Uzochukwu conceives of his photography as “a space for people to look into themselves”. The mirror-like structure of “Styx” enhances this call to reflection: it depicts a group of timeless naked people crowded together on a rock in the middle of the sea, cleverly nodding at the overcrowded boats which migrants are forced to take to cross the sea. The emotionally understated atmosphere it generates carries the poignancy of Eugène Delacroix’s Raft of the Medusa, while its mythological title underscores the purgation of souls awaiting oblivion in the Stygian waters of timeless Antiquity.

Uzochukwu’s iconography tends to actively court ambiguity. The mirroring effect of the water’s refection suggests the duplicity of Uzochukwu’s vision: these figures are naked in the sense of being bare and deprived, but they are also nude—proud and beautiful bodies. Likewise, the blood imagery in “Regrowth” and “Let Love Drip” from the I, Other series is simultaneously both gory and regenerative in the manner of new-born babies or vulnerable vampires bathed in blood.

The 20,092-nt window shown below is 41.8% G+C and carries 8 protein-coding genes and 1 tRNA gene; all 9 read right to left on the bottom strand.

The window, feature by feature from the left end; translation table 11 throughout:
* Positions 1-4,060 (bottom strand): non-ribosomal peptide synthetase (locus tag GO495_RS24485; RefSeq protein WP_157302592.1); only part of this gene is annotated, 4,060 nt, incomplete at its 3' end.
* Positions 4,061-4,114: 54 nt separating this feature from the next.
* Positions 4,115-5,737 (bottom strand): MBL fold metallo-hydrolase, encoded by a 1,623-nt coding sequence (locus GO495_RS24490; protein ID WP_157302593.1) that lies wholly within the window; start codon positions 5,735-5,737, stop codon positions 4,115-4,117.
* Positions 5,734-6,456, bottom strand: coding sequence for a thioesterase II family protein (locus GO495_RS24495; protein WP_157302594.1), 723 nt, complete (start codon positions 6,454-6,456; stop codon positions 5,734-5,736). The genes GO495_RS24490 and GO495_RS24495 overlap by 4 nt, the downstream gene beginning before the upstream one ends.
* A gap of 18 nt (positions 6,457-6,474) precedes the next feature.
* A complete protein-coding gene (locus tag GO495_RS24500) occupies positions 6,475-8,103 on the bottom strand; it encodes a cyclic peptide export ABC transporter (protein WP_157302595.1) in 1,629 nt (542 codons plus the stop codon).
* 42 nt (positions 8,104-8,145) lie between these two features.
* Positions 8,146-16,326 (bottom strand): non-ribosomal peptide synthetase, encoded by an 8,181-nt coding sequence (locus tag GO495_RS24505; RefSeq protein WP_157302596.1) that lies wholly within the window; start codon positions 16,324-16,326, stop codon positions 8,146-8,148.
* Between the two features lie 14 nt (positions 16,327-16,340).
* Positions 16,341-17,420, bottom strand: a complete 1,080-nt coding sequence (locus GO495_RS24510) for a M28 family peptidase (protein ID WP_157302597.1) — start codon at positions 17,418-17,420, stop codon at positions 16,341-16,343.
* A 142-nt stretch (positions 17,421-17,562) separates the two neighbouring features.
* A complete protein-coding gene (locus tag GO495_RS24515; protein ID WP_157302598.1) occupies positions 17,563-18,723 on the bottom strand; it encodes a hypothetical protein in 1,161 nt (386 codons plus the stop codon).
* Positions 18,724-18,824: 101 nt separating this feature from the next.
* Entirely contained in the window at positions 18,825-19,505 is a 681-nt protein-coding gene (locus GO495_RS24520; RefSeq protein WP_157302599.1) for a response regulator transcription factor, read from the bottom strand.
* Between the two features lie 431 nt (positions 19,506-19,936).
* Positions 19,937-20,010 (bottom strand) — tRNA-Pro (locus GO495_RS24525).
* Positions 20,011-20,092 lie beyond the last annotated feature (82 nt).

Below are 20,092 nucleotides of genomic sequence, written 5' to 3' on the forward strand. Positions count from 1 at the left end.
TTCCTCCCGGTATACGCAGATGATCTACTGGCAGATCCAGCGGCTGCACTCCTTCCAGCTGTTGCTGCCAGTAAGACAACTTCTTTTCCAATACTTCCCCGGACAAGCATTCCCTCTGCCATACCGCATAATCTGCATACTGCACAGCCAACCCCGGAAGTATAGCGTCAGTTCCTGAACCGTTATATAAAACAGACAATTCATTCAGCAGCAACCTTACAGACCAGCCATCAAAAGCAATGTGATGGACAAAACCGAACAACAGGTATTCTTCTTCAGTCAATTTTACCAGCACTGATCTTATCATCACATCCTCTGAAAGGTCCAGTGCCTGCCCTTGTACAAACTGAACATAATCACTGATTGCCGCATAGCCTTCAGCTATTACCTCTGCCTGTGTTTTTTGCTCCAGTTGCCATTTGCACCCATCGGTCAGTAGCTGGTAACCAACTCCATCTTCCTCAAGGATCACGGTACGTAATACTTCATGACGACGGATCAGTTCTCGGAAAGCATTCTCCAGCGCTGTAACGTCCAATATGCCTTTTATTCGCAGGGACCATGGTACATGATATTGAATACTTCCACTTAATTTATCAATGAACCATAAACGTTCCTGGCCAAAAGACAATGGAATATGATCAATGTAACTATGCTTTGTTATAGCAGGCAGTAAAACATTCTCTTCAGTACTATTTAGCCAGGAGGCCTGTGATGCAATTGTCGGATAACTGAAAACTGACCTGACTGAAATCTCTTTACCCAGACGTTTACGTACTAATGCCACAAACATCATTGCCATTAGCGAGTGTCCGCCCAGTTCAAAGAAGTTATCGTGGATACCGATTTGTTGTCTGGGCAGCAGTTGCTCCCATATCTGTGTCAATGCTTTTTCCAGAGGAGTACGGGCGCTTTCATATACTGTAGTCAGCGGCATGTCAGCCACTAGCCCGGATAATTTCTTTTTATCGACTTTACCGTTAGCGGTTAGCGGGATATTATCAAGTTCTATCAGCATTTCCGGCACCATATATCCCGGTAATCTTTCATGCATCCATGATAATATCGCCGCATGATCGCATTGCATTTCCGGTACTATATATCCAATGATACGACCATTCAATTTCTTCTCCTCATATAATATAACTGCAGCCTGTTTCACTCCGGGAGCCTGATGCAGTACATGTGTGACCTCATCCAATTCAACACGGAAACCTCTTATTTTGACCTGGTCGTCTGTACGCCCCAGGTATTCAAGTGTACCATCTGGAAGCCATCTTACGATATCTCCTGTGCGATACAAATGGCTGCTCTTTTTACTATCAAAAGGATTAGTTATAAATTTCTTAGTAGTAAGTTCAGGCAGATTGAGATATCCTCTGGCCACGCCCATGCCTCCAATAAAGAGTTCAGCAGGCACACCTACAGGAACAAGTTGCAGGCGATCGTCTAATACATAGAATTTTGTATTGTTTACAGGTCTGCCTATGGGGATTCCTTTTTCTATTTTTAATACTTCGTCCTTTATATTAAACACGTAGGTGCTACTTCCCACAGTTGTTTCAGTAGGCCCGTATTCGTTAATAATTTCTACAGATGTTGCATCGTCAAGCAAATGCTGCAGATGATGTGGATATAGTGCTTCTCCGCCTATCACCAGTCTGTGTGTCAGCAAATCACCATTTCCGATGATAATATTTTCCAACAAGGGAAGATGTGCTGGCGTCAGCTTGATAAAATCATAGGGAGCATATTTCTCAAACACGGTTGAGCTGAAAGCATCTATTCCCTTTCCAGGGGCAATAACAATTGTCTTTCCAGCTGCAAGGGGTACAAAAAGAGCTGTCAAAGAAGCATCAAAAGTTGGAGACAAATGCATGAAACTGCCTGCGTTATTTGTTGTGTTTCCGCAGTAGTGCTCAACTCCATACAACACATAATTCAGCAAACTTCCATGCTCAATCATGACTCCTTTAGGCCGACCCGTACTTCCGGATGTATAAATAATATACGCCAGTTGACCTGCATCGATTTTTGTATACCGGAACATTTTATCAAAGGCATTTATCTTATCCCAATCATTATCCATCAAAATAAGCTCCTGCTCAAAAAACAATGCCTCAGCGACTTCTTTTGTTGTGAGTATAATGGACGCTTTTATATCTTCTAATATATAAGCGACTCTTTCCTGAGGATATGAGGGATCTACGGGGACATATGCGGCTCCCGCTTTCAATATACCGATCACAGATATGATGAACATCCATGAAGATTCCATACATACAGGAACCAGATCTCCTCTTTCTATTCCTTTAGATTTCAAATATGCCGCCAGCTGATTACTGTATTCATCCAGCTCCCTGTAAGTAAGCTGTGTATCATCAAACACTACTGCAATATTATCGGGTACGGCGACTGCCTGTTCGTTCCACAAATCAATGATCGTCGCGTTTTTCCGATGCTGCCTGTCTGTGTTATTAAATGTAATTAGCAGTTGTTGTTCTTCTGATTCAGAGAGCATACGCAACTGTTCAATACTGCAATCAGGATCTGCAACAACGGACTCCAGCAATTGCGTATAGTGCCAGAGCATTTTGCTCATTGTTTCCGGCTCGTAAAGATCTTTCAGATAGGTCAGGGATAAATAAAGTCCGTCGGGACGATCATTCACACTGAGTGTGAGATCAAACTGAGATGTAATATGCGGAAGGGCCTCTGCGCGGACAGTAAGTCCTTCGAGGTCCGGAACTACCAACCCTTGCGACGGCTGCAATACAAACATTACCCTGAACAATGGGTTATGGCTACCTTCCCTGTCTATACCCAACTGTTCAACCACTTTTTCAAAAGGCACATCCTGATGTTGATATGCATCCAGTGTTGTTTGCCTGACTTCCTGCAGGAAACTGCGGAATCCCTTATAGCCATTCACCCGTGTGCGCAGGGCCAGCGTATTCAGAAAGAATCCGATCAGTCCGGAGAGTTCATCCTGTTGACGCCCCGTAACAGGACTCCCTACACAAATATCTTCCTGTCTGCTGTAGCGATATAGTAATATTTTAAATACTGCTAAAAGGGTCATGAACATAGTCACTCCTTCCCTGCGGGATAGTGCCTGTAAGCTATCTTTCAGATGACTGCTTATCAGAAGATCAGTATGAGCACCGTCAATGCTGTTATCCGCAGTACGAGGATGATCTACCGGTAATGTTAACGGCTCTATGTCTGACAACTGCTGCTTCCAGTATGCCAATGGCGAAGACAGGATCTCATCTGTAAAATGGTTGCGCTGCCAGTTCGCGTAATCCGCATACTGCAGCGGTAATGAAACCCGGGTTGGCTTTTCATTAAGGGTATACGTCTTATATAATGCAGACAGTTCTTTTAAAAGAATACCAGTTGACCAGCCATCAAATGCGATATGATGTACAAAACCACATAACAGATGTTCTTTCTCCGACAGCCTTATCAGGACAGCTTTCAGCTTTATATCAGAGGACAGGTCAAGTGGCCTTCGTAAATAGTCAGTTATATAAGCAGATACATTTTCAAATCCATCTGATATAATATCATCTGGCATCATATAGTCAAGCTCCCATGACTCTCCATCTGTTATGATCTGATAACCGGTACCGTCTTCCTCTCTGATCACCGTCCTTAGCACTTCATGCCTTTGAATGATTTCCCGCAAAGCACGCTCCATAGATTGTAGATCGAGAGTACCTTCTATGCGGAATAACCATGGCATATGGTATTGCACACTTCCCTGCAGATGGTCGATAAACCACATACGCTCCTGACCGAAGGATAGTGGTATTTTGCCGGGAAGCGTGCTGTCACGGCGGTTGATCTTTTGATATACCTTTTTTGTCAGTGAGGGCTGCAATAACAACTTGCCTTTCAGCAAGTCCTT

Uzochukwu’s pictures capture the uneasiness of transitional moments in the most alluringly sensuous ways. “Gurgle”, a self-portrait, offers man-fish hybridity in a way that is gorgeously sensual. Uzochukwu is also adept at the very subtly erotic: “Timoer” depicts a male nipple behind knobby flower buds in a way that places man and nature in powerful conjunction. “Broken from the Colony”, a recent addition to the Mare Monstrum series, is so discreetly homoerotic that you don’t at first notice that the two flower-and-water-laced figures are men.